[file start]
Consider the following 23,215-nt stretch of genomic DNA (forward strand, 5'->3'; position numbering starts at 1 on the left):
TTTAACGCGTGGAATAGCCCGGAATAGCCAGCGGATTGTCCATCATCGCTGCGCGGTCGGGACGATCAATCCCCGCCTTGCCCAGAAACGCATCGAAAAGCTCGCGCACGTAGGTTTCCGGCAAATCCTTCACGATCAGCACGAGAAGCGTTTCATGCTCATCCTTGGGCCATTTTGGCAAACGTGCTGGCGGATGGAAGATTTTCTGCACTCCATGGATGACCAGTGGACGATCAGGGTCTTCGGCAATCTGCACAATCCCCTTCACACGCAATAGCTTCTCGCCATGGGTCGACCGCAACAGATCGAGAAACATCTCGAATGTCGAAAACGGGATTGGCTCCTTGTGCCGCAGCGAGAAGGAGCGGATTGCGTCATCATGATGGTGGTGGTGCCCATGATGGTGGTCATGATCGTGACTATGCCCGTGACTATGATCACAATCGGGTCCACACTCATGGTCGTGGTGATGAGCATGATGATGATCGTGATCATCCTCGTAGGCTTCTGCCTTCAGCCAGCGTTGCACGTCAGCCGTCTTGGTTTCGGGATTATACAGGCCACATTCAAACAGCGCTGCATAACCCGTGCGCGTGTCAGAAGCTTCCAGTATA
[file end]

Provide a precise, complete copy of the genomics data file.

Consider the following 23,215-nt stretch of genomic DNA (forward strand, 5'->3'; position numbering starts at 1 on the left):
TTTAACGCGTGGAATAGCCCGGAATAGCCAGCGGATTGTCCATCATCGCTGCGCGGTCGGGACGATCAATCCCCGCCTTGCCCAGAAACGCATCGAAAAGCTCGCGCACGTAGGTTTCCGGCAAATCCTTCACGATCAGCACGAGAAGCGTTTCATGCTCATCCTTGGGCCATTTTGGCAAACGTGCTGGCGGATGGAAGATTTTCTGCACTCCATGGATGACCAGTGGACGATCAGGGTCTTCGGCAATCTGCACAATCCCCTTCACACGCAATAGCTTCTCGCCATGGGTCGACCGCAACAGATCGAGAAACATCTCGAATGTCGAAAACGGGATTGGCTCCTTGTGCCGCAGCGAGAAGGAGCGGATTGCGTCATCATGATGGTGGTGGTGCCCATGATGGTGGTCATGATCGTGACTATGCCCGTGACTATGATCACAATCGGGTCCACACTCATGGTCGTGGTGATGAGCATGATGATGATCGTGATCATCCTCGTAGGCTTCTGCCTTCAGCCAGCGTTGCACGTCAGCCGTCTTGGTTTCGGGATTATACAGGCCACATTCAAACAGCGCTGCATAACCCGTGCGCGTGTCAGAAGCTTCCAGTATA